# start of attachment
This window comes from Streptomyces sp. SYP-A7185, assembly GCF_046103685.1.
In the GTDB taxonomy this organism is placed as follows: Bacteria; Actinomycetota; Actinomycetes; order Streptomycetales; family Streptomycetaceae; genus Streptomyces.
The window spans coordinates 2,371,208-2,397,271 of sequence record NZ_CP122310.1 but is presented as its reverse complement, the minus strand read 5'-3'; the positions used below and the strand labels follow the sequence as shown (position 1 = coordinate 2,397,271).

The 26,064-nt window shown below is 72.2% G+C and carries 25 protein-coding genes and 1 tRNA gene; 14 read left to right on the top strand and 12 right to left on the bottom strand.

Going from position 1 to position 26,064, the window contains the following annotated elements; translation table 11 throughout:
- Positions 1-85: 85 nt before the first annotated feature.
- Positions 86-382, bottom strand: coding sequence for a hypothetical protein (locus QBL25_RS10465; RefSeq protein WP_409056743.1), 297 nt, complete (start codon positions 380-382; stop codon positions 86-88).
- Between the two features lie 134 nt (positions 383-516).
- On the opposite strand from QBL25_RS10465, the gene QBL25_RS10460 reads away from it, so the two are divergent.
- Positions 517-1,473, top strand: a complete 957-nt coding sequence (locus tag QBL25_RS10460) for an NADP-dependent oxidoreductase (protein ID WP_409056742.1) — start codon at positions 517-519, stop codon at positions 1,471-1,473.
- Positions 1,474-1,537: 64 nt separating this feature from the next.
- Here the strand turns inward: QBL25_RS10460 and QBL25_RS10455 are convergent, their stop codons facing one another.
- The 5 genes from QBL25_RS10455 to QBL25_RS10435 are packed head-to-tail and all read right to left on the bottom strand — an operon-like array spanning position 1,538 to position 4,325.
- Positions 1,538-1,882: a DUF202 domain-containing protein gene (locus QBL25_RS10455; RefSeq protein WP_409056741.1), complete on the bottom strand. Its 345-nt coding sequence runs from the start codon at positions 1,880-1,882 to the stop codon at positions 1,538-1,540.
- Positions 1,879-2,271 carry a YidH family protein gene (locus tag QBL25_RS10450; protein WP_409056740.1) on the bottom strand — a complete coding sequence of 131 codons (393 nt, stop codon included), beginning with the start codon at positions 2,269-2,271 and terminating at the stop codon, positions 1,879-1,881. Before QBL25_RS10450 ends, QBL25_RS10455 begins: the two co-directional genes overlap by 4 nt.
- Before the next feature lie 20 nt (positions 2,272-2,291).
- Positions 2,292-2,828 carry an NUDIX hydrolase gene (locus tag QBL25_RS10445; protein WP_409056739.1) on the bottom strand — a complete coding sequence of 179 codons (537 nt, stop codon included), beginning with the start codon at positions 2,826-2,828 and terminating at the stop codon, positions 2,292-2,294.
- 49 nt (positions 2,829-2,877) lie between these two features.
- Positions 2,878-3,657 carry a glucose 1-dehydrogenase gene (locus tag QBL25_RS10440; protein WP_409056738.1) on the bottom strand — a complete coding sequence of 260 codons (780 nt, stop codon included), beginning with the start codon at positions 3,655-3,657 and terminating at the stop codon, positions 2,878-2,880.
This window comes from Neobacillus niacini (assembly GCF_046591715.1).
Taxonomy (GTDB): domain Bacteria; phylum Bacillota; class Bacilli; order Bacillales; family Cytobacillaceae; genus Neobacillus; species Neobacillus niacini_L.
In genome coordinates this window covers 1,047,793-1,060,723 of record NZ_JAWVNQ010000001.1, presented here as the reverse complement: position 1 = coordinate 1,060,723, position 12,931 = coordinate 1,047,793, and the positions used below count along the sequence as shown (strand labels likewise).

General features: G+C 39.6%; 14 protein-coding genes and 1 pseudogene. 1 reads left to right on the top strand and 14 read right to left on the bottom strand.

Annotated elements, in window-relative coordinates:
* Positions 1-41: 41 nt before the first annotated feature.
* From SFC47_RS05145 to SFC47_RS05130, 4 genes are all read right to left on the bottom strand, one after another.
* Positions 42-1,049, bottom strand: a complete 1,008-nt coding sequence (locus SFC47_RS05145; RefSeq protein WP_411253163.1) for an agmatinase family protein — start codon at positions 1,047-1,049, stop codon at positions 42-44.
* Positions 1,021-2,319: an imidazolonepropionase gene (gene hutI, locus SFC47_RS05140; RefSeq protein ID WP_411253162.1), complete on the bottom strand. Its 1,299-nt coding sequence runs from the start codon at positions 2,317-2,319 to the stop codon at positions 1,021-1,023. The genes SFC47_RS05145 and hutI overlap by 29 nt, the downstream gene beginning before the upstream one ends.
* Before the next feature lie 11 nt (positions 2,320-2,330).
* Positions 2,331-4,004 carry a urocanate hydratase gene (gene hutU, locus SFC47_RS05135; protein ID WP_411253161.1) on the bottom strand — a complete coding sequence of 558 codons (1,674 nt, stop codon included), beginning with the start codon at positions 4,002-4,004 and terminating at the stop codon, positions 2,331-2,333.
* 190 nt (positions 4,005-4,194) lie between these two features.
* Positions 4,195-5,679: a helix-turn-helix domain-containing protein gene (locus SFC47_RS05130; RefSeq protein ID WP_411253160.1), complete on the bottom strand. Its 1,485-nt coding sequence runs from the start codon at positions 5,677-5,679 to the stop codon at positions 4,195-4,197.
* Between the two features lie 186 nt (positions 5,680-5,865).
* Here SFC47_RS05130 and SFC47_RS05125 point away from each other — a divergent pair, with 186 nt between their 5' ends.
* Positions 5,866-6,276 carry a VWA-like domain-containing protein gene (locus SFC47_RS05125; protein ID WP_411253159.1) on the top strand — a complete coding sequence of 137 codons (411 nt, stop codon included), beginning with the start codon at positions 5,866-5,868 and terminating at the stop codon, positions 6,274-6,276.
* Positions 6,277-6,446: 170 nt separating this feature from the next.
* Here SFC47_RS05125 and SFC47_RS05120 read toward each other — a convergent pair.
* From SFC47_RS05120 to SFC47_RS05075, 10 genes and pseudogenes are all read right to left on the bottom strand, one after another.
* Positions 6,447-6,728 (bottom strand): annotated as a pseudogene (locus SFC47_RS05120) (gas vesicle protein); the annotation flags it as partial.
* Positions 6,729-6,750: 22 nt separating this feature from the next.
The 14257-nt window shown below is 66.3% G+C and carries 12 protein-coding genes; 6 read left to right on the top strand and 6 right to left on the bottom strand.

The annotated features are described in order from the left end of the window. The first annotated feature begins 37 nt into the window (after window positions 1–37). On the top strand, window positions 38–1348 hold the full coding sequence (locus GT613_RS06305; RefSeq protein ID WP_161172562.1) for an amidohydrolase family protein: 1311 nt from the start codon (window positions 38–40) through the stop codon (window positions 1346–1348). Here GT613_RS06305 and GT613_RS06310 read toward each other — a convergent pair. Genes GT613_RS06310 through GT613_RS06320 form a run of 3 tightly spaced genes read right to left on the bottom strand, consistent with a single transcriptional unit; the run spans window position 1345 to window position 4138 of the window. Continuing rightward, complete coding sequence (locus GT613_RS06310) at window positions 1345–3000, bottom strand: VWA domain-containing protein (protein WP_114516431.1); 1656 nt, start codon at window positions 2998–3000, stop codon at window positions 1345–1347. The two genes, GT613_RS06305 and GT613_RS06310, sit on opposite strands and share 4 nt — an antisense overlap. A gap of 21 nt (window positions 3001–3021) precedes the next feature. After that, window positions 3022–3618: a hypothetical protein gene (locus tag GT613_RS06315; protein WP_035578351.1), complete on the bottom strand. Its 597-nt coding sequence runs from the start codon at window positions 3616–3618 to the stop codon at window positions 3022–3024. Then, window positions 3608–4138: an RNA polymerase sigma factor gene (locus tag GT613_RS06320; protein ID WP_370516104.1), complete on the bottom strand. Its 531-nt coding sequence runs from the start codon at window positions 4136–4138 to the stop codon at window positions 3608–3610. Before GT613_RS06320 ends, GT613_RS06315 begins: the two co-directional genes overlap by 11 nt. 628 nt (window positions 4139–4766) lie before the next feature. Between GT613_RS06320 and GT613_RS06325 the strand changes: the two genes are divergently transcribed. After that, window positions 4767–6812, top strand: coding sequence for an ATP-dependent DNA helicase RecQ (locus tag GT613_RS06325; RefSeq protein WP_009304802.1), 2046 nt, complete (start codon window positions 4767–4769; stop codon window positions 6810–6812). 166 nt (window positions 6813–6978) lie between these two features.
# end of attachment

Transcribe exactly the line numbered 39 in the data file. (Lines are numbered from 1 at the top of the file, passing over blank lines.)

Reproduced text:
* Positions 6,447-6,728 (bottom strand): annotated as a pseudogene (locus SFC47_RS05120) (gas vesicle protein); the annotation flags it as partial.